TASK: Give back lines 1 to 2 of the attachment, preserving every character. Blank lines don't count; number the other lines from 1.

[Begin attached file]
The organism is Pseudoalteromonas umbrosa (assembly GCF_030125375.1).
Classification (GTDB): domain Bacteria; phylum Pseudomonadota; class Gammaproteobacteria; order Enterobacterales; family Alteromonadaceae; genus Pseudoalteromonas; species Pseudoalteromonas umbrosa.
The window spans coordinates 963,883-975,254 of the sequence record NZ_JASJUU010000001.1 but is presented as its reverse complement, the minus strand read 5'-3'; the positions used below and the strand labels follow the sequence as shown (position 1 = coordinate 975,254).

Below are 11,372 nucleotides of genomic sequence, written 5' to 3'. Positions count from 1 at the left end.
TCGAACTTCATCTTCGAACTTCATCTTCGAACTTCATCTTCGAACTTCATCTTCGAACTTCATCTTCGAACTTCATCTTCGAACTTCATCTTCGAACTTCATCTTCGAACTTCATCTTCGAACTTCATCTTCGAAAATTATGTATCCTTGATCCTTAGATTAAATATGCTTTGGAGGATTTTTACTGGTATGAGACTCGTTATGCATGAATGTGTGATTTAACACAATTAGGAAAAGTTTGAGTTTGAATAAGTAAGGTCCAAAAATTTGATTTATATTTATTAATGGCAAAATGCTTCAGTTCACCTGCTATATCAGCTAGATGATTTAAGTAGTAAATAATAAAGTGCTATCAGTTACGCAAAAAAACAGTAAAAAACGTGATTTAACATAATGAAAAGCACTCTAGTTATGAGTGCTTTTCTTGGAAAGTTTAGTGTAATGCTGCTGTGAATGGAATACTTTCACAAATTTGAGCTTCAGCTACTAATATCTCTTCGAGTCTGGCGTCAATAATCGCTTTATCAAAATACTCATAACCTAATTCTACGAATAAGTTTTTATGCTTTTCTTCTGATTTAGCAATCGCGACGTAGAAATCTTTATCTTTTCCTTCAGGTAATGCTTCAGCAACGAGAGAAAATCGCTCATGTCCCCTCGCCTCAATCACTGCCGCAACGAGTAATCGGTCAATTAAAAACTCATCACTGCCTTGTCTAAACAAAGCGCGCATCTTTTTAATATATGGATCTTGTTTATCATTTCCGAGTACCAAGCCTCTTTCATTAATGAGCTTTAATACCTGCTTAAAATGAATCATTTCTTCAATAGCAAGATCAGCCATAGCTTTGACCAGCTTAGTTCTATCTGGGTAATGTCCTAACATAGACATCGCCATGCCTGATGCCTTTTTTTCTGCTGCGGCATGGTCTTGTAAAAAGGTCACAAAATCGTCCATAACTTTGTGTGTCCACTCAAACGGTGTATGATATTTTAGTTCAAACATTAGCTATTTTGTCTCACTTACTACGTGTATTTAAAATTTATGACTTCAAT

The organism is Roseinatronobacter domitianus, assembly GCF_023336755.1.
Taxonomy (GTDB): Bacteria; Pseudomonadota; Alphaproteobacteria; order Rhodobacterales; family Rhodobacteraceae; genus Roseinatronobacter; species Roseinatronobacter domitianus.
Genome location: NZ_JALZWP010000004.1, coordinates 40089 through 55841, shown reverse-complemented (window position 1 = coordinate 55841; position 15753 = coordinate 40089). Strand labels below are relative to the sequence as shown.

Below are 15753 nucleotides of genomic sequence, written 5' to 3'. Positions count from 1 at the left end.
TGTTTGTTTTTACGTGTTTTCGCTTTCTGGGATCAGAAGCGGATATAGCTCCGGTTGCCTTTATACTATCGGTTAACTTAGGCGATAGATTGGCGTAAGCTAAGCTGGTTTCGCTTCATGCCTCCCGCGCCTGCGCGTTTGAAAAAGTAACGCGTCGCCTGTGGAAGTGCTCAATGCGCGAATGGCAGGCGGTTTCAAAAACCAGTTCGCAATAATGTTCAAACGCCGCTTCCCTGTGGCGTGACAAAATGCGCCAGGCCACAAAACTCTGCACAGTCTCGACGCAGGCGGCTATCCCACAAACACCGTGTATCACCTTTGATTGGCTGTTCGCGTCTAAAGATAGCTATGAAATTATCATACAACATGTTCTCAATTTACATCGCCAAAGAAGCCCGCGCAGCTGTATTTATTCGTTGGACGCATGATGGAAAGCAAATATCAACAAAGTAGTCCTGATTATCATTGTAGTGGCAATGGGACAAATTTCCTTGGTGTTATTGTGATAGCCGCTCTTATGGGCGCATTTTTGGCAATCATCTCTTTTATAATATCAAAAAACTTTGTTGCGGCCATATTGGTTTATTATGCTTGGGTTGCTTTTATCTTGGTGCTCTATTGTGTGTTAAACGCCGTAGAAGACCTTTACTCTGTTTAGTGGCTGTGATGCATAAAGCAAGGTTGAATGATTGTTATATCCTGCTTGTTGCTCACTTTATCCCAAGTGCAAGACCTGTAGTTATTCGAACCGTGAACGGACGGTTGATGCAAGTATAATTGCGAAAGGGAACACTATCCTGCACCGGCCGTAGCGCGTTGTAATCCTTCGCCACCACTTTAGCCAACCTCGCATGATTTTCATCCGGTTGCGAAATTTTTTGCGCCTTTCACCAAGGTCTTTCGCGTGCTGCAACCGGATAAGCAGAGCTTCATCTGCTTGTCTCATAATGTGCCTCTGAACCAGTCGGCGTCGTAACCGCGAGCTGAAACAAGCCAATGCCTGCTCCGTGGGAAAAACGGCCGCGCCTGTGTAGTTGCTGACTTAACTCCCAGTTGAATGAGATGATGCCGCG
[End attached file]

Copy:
The organism is Pseudoalteromonas umbrosa (assembly GCF_030125375.1).
Classification (GTDB): domain Bacteria; phylum Pseudomonadota; class Gammaproteobacteria; order Enterobacterales; family Alteromonadaceae; genus Pseudoalteromonas; species Pseudoalteromonas umbrosa.